It is a day all Pakistanis were dreading, a day without Abdus Sattar Edhi. The passing of the man Pakistan came to call “Maseeha”, or messiah, was met with heartbreak, sadness, and widespread grief across a country seldom united. The state announced a day of mourning, and a state funeral — the latter, a predictable response, but something the great man himself perhaps would not have approved of.

According to Edhi Sahib’s way of life, it should have been the poor and needy who came to pay him their respects, in the front lines at the funeral — and the VIPs at the back. The irony then, that at the Janaza of a man who spent his life in service of the needy, the front row was populated by VIPs jostling for camera space, while those who came from far and wide, with just a wealth of respect and emotion for Edhi Sahib, were left out of the stadium altogether, for the security of the affluent and powerful.

From the day he brought a single ambulance purchased from alms, till today, six decades later, when the Edhi service is the largest private emergency response service in all of South Asia, Abdus Sattar Edhi did not build his wife and children a home. The man seized with the desire to feed, clothe, and house the homeless and destitute, owned himself two pairs of clothing — one of which he is to be buried in as ‘kafan’. Having dug his grave by his own hand 25 years ago, Edhi acted as one never unaware of his own mortality, and constantly in a rush to make his every minute one that provided healing to some, comfort to others, and consequently inspiration to 180 million. Yet, when he was diagnosed with kidney failure in 2013, and informed he would be on dialysis for the rest of his life, Edhi chose a simple single bed in a ward at SIUT, besieged though he was by offers of private treatment abroad, by none less than former president Zardari and current Prime Minister Nawaz Sharif — no strangers to the comforts of foreign medical treatment.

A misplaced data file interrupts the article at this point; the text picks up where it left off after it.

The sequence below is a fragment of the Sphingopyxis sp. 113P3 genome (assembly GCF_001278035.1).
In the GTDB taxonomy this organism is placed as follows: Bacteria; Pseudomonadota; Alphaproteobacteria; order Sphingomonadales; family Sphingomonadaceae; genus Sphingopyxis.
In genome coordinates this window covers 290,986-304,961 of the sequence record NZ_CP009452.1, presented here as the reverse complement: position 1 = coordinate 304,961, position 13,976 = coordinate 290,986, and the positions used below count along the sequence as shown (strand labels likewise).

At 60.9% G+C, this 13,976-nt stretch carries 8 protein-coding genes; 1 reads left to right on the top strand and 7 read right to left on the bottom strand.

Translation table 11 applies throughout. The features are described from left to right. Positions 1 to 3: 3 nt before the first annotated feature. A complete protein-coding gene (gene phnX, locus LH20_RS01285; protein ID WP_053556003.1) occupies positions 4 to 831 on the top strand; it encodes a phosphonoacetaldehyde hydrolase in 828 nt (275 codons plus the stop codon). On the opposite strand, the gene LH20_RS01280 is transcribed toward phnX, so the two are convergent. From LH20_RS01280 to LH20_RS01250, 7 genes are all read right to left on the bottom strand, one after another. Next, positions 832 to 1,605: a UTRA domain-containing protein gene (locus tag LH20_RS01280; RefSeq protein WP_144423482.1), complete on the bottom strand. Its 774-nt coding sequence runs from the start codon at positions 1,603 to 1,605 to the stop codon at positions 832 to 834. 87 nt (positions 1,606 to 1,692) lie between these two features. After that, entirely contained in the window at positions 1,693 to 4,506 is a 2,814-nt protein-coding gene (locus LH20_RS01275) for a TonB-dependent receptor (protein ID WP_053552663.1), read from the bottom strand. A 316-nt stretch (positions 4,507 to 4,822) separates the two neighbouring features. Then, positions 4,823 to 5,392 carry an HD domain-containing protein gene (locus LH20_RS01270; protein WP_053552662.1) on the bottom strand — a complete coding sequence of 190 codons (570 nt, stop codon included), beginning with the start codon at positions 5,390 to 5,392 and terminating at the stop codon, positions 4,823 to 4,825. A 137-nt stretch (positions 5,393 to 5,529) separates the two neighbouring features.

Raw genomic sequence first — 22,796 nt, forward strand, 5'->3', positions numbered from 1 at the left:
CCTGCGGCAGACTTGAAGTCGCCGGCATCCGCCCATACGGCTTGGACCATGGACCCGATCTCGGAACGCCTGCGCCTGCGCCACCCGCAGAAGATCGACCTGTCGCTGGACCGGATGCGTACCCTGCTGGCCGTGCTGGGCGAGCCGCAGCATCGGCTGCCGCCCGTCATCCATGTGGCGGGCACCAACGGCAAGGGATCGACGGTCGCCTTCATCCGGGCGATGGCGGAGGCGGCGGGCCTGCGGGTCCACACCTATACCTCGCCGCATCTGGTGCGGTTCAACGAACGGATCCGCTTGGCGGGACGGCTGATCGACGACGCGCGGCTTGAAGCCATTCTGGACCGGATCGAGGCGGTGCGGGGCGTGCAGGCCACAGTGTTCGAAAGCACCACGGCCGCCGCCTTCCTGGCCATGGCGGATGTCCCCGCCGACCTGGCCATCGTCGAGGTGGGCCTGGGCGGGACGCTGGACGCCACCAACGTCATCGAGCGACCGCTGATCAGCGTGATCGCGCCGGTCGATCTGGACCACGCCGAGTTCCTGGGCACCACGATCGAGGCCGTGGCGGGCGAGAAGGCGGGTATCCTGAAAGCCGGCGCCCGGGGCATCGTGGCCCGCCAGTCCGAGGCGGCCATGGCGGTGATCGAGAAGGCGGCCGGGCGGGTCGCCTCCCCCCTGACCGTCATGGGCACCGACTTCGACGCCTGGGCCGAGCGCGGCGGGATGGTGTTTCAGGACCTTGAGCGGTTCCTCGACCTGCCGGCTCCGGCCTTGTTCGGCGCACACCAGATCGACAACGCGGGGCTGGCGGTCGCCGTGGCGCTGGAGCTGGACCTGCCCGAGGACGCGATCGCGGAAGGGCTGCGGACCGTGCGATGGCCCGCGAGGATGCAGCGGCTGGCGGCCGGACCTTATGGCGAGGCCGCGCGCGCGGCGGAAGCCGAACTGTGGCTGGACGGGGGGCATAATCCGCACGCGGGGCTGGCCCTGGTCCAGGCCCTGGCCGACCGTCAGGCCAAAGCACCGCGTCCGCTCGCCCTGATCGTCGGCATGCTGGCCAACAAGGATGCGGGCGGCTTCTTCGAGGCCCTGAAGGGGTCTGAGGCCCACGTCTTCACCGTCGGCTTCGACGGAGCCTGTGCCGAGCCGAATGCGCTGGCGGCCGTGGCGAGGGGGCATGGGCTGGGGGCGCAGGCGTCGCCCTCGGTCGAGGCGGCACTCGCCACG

He refused himself comfort, rest, and indulgence, living by a personal code so meticulously governed that he gave up sugar in his tea, terming it wasteful. A life of continuous, unrelenting, and untiring service of the very poorest, the most vulnerable, and the abandoned; towards the end of which he stated simply in an interview, “I am satisfied with my life.”

Abdus Sattar Edhi leaves behind him a legacy unparalleled. Many mourn selfishly, wondering what is to become of Pakistan without its Meseeha. They forget that we had an Edhi, and we have an Edhi still; her name is Bilqees. The lady who was a tower of strength at her husband’s side, a soldier in his mission, shouldered the mantle of running the organization after Abdus Sattar Edhi’s health troubles began to exacerbate in 2013. In her grief, Pakistan mourns with her. And in her mission, Pakistan stands with her. Edhi zindabad. Pakistan paindabad.